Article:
Tammy C. is, by any account, an incredible woman. In 2010, she suffered a brain injury and other trauma that left her wheelchair bound. Tammy has persevered in spite of the pain brought about by her injuries.
In 2014, Tammy adopted two dogs from a poor home environment (or as she says, they adopted her). Of the two dogs, Zeus was better off physically but carried emotional scars. Thor was unable to use his back legs and had an infection in his lower jaw that eventually healed with Tammy's care. At the time of their adoption, Tammy could not afford a K-9 wheelchair, because Thor's other medical needs came first, but that did not stop him from trying to keep up with Zeus and other dogs at the dog park. One day, a woman let Tammy know she had raised the funds to purchase Thor a wheelchair. There was no stopping him! And, with a wheelchair for Thor, there was no stopping Tammy from bringing the two dogs on adventures to various state and national parks to test which parks are accessible and which need work.
Thor passed away in late 2016, briefly halting Tammy’s plans; however, she now works to bring awareness to travel and accommodations for people with disabilities, particularly those traveling with service dogs. Most recently, she has been traveling up and down the West Coast, camping at state parks and documenting her efforts to pitch a tent and build a campfire on her own, or navigate trails. She makes an effort to discover what a disabled person would need to realistically go camping at each state park, and what accommodations are available. A big frustration for her is finding that a park only has a parking spot and ramp to the visitors' center, and nothing else. "That is not accessibility," she says.
Two of Tammy’s favorite places to visit are Pismo Beach and Morro Bay in California. Pismo Beach offers wheelchair users special beach wheelchairs for exploring the beach. The wheelchairs must be pushed by another person, so Tammy is unable to use them herself. “Zeus can't push me,” she laughs. Morro Bay offers lifts on their pier and electric boats that are easily driven by people with disabilities.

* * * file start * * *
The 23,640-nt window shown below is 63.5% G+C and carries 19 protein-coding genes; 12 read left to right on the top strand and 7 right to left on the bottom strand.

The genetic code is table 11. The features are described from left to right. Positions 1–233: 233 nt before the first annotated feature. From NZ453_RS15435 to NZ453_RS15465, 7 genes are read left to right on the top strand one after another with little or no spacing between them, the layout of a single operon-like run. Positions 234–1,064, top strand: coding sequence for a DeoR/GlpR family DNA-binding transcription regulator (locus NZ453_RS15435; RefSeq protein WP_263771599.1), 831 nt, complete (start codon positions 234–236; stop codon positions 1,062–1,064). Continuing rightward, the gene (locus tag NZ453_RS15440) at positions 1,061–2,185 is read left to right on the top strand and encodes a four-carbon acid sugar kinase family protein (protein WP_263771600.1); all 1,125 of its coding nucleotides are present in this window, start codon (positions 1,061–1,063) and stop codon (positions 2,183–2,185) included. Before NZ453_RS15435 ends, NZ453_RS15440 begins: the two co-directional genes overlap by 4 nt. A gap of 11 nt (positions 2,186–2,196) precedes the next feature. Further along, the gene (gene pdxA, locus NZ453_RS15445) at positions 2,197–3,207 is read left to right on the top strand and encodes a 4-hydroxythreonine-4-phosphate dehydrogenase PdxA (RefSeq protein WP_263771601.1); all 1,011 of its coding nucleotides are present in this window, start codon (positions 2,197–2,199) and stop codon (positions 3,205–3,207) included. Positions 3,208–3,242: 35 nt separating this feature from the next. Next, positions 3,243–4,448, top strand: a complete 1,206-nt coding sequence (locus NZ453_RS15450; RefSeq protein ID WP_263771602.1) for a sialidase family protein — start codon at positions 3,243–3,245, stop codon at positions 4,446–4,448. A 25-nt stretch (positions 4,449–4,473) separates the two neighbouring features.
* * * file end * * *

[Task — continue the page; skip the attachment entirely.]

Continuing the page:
The questions she asks of the parks and municipalities before visiting are, “What can you do? What’s possible? Are pets and service animals welcome?” and then she tests the answers for herself, documenting the journey for others who may be contemplating a trip. She tries everything available when she visits. Tammy is also researching hotel options for those traveling not only with services animals, but also pets, as some hotels have weight restrictions or will not allow both a service animal and a companion animal.
Tammy served in the Air Force during peacetime, and in addition to adventuring around with Zeus, she holds the causes of veterans close to her heart. She especially wants to raise awareness for smaller, local veterans' organizations. Also, as part of her adventures, she wants to build awareness for the services available for both veterans and disabled veterans around the country, such as the passes for state and national parks at discounted rates. (Check with each state park and the National Park Service for the passes available.)
Tammy wants to show others that independence is more than possible for people with disabilities, and that long trips are feasible with planning and persistence. Tammy advocates for the healing power of animals in people’s lives, crediting Thor and Zeus for helping her get back out and enjoy life. "I will always be grateful to Thor and Zeus, and all they taught me," she says. She adds that to help an animal heal is to heal yourself.
If you want to follow Tammy and Zeus on their adventures, email her at email@example.com or send a follow request on Twitter to @tzadventures1.